Do you look more like your reflection or picture
An up to date and accessible text that takes a critical approach to key themes within the early years, with a focus on reflective practice. The early years sector is subject to constant government scrutiny and policy review. Sound reflective skills can empower practitioners at all levels and the sector as a whole to respond confidently to change. In addition, the introduction of the new Early Years Foundation Stage has enshrined within it the concept of reflective practice and the new Ofsted inspection schedule highlights the importance of self-evaluation and of being part of a reflective team. The text examines theories and research into the nature of reflective practice, how it can be used and how it can improve practice and produce a more responsive and thoughtful, research-based workforce for young children and their families. A range of themes, including global childhood poverty, observation and assessment, leadership, and multi-professional working, are then explored, highlighting the importance and application of reflection throughout these areas of research and practice.SEE VIDEO BY TOPIC: Why do YOU look better in the mirror than in PHOTOS/PICTURES
SEE VIDEO BY TOPIC: What Lets You See Your Real Self: Pictures or Mirrors?Content:
- The Science Behind the Selfie (No, You Don’t Really Look Like That)
- So THAT’S Why We Look So Different In Selfies vs. The Mirror
- Why Do You Look Different In A Selfie & Mirror? There Are Good Reasons
- Do You Feel Like You Look Like Yourself?
- Here’s Why You Look Good in the Mirror But Bad in Photos
- No, Your Nose Isn’t as Big as That Selfie Makes It Seem
- Here’s Why You Look Better in Mirrors Than You Do in Pictures
The Science Behind the Selfie (No, You Don’t Really Look Like That)
If you are wondering what it is, read on. Each morning when you wake up, you look in the mirror and you see an image of yourself. But the image you see in the mirror is NOT what everyone else sees. A camera captures an accurate depiction of your image. A mirror does not.
Bravo if you already knew this information about mirror-reversal. You also already know that small changes occur in our facial features slowly, over time.
Therefore, our facial symmetry is altered as we age. In fact…it is the single most universal way our face changes over time. Now you know who that impersonator is in your photos. Sharon, You are more beautiful in person than even in your photos — and those are great, too. Your beauty is not only exterior, but emanates from your sweet personality and fun-loving spirit!
Judy, When you receive a comment on your blog, you never expect one like this. Thank you so much. Thanks for the idea about using it when we are putting outfits together. Your email address will not be published.
Save my name, email, and website in this browser for the next time I comment. Sign me up for blog updates! Whether you are putting together an outfit, designing a room, or setting a table. Email Address:. Can you trust what you see in your mirror? November 20, Sharon White. Judy McLane November 21, at pm. Sharon White November 23, at pm. Nancy Goldblatt November 28, at pm.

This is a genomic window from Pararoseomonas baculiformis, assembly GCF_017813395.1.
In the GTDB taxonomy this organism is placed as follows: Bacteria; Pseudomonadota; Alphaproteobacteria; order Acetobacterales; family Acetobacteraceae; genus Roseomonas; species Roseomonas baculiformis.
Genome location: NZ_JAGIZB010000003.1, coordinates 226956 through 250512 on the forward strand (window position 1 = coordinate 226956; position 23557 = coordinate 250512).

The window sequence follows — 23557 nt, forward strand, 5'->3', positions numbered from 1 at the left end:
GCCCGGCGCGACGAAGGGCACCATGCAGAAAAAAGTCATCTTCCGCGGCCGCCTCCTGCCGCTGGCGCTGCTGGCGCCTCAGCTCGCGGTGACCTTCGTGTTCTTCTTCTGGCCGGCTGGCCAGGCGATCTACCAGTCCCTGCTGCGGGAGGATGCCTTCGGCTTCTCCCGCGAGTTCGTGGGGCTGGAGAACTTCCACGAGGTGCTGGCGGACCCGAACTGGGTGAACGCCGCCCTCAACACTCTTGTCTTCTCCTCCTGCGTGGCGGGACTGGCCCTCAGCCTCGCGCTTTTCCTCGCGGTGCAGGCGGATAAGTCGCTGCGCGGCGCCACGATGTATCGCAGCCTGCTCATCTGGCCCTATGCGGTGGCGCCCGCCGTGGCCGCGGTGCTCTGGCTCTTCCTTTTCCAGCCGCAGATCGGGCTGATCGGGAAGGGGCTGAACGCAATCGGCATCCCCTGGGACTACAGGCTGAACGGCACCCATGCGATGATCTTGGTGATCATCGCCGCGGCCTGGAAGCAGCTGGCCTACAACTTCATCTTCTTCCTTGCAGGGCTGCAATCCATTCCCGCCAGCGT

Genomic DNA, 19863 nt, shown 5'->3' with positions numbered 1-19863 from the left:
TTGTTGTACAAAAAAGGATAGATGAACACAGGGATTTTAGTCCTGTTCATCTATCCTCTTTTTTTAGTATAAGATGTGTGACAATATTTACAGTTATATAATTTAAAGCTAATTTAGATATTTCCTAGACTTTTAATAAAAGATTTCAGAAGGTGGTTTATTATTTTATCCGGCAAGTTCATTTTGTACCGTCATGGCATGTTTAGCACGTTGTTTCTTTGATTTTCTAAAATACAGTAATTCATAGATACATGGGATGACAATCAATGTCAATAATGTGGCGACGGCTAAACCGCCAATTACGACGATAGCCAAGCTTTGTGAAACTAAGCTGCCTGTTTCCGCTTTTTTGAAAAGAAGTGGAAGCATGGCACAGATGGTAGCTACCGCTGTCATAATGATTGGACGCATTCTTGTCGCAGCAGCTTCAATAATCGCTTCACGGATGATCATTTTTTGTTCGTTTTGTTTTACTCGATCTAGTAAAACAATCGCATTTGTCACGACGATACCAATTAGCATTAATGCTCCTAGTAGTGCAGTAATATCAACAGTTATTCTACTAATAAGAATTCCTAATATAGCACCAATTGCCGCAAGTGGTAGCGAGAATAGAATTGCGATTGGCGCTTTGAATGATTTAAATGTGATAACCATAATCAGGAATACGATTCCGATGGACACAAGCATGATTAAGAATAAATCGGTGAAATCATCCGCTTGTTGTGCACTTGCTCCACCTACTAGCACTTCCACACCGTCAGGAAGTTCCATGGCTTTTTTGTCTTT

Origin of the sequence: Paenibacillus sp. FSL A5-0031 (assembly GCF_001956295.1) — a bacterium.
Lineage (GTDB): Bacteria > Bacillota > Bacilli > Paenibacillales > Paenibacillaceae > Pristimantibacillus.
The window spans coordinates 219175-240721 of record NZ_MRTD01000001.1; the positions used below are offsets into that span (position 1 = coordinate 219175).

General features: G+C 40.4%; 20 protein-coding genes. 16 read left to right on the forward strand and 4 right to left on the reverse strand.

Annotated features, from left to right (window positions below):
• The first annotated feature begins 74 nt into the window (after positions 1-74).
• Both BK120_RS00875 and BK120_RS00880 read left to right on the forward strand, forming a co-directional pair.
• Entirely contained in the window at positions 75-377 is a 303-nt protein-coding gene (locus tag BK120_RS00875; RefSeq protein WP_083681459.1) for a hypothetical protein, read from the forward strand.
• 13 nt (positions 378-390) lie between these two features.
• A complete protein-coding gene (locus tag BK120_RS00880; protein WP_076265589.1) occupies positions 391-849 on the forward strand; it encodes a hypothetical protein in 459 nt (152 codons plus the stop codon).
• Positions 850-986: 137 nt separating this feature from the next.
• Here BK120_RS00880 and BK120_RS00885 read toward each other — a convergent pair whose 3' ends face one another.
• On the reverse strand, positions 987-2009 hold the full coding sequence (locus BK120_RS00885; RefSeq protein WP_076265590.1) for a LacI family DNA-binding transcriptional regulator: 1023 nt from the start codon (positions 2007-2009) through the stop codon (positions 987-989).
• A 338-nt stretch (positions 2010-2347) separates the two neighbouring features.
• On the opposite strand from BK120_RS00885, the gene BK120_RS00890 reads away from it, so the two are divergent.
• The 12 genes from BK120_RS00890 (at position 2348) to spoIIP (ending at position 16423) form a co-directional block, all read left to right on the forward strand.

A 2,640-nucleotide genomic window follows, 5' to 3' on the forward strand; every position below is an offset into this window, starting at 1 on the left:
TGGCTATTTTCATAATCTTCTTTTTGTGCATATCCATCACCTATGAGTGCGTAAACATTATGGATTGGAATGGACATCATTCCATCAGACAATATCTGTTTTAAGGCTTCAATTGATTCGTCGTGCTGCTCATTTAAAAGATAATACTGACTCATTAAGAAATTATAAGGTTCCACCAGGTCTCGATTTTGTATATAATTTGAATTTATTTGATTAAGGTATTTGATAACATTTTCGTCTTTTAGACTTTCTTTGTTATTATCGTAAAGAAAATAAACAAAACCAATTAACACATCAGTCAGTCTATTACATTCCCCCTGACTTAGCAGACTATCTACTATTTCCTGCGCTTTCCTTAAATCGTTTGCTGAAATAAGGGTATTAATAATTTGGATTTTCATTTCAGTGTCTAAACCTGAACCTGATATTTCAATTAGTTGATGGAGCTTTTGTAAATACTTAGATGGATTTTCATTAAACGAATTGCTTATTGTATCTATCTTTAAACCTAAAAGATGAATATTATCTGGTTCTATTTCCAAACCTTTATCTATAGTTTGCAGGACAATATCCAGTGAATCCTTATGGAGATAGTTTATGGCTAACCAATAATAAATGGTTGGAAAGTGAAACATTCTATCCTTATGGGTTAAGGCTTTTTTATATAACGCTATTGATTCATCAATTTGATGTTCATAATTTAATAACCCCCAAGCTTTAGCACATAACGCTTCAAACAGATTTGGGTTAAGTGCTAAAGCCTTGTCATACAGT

Sharon White November 29, at am. Leave a Reply Cancel reply Your email address will not be published.
So THAT’S Why We Look So Different In Selfies vs. The Mirror
The lure of the selfie is the enticing idea that we might be seen by the rest of the world in the same way that we see ourselves. At the right angle, in the right light, with the right expression. No, a selfie is a carefully composed photo, in all the best ways. Selfies allow us to examine and re-create our own image in a way that we feel comfortable with.
Photos, on the contrary, are very stark. My favorite experiment to help self esteem with it was to actually sit in my bathroom mirror with my phone camera switched around. I could see what I looked like in the mirror AND see what I looked like on the camera screen at the same time, and see how they were different. I could see how the light when seen through the camera hits my nose and cheekbones differently, etc.
Why Do You Look Different In A Selfie & Mirror? There Are Good Reasons
Have you ever wondered what it would feel like to accept and enjoy the way you look instead of constantly worrying about and criticizing your appearance? What if instead of focusing on your flaws, you felt confident with the body you have right now? If you don't like what you see when you look in the mirror, you may not realize that these feelings are entirely within your grasp. You don't need extensive cosmetic surgery, pricey beauty treatments, or weight loss programs, but you may need to do something even more drastic-change your perspective and the way you view yourself. The Body Image Workbook offers a comprehensive program to help you stop focusing on your perceived imperfections and start feeling more confident about the way you look. As you complete the helpsheets in this book, you'll learn to celebrate your body instead of feeling ashamed of it. This new edition includes discussions of our obsession with physical appearance and with body-fixing options.